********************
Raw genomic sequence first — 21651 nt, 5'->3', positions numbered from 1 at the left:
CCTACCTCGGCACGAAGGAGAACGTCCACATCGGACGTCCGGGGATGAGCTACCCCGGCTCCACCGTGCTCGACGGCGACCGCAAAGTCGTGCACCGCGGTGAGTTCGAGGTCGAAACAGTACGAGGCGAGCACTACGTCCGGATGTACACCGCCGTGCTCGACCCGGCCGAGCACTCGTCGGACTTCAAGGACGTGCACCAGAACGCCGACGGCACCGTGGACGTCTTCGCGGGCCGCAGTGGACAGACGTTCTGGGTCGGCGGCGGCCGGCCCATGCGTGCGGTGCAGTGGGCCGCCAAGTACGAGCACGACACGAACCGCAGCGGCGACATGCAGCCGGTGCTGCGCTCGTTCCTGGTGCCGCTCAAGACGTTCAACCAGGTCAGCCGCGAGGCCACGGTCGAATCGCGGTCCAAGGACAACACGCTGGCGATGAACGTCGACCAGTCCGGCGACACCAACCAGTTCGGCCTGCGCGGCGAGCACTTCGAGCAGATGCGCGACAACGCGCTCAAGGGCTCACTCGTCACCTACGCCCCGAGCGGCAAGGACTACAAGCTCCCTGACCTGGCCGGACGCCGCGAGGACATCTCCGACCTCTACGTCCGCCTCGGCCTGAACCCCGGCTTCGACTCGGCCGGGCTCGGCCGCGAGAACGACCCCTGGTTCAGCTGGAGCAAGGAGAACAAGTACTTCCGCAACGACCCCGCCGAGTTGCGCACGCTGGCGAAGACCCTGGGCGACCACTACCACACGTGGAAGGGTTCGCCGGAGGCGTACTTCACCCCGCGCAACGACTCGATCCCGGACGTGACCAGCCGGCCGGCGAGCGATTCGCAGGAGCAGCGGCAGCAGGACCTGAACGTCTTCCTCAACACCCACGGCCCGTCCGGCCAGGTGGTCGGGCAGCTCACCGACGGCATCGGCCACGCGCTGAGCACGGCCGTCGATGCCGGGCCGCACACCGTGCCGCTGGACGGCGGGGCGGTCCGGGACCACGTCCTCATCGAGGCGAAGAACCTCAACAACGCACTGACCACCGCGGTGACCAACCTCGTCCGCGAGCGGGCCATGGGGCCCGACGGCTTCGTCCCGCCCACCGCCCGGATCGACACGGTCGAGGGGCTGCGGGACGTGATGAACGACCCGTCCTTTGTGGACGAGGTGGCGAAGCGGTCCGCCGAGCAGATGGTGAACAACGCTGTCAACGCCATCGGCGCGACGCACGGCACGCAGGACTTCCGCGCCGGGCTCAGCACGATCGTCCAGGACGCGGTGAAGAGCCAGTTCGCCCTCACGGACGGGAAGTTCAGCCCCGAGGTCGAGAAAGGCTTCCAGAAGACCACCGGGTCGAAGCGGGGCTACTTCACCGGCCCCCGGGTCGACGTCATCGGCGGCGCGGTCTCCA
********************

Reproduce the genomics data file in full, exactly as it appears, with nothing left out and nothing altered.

Raw genomic sequence first — 21651 nt, 5'->3', positions numbered from 1 at the left:
CCTACCTCGGCACGAAGGAGAACGTCCACATCGGACGTCCGGGGATGAGCTACCCCGGCTCCACCGTGCTCGACGGCGACCGCAAAGTCGTGCACCGCGGTGAGTTCGAGGTCGAAACAGTACGAGGCGAGCACTACGTCCGGATGTACACCGCCGTGCTCGACCCGGCCGAGCACTCGTCGGACTTCAAGGACGTGCACCAGAACGCCGACGGCACCGTGGACGTCTTCGCGGGCCGCAGTGGACAGACGTTCTGGGTCGGCGGCGGCCGGCCCATGCGTGCGGTGCAGTGGGCCGCCAAGTACGAGCACGACACGAACCGCAGCGGCGACATGCAGCCGGTGCTGCGCTCGTTCCTGGTGCCGCTCAAGACGTTCAACCAGGTCAGCCGCGAGGCCACGGTCGAATCGCGGTCCAAGGACAACACGCTGGCGATGAACGTCGACCAGTCCGGCGACACCAACCAGTTCGGCCTGCGCGGCGAGCACTTCGAGCAGATGCGCGACAACGCGCTCAAGGGCTCACTCGTCACCTACGCCCCGAGCGGCAAGGACTACAAGCTCCCTGACCTGGCCGGACGCCGCGAGGACATCTCCGACCTCTACGTCCGCCTCGGCCTGAACCCCGGCTTCGACTCGGCCGGGCTCGGCCGCGAGAACGACCCCTGGTTCAGCTGGAGCAAGGAGAACAAGTACTTCCGCAACGACCCCGCCGAGTTGCGCACGCTGGCGAAGACCCTGGGCGACCACTACCACACGTGGAAGGGTTCGCCGGAGGCGTACTTCACCCCGCGCAACGACTCGATCCCGGACGTGACCAGCCGGCCGGCGAGCGATTCGCAGGAGCAGCGGCAGCAGGACCTGAACGTCTTCCTCAACACCCACGGCCCGTCCGGCCAGGTGGTCGGGCAGCTCACCGACGGCATCGGCCACGCGCTGAGCACGGCCGTCGATGCCGGGCCGCACACCGTGCCGCTGGACGGCGGGGCGGTCCGGGACCACGTCCTCATCGAGGCGAAGAACCTCAACAACGCACTGACCACCGCGGTGACCAACCTCGTCCGCGAGCGGGCCATGGGGCCCGACGGCTTCGTCCCGCCCACCGCCCGGATCGACACGGTCGAGGGGCTGCGGGACGTGATGAACGACCCGTCCTTTGTGGACGAGGTGGCGAAGCGGTCCGCCGAGCAGATGGTGAACAACGCTGTCAACGCCATCGGCGCGACGCACGGCACGCAGGACTTCCGCGCCGGGCTCAGCACGATCGTCCAGGACGCGGTGAAGAGCCAGTTCGCCCTCACGGACGGGAAGTTCAGCCCCGAGGTCGAGAAAGGCTTCCAGAAGACCACCGGGTCGAAGCGGGGCTACTTCACCGGCCCCCGGGTCGACGTCATCGGCGGCGCGGTCTCCA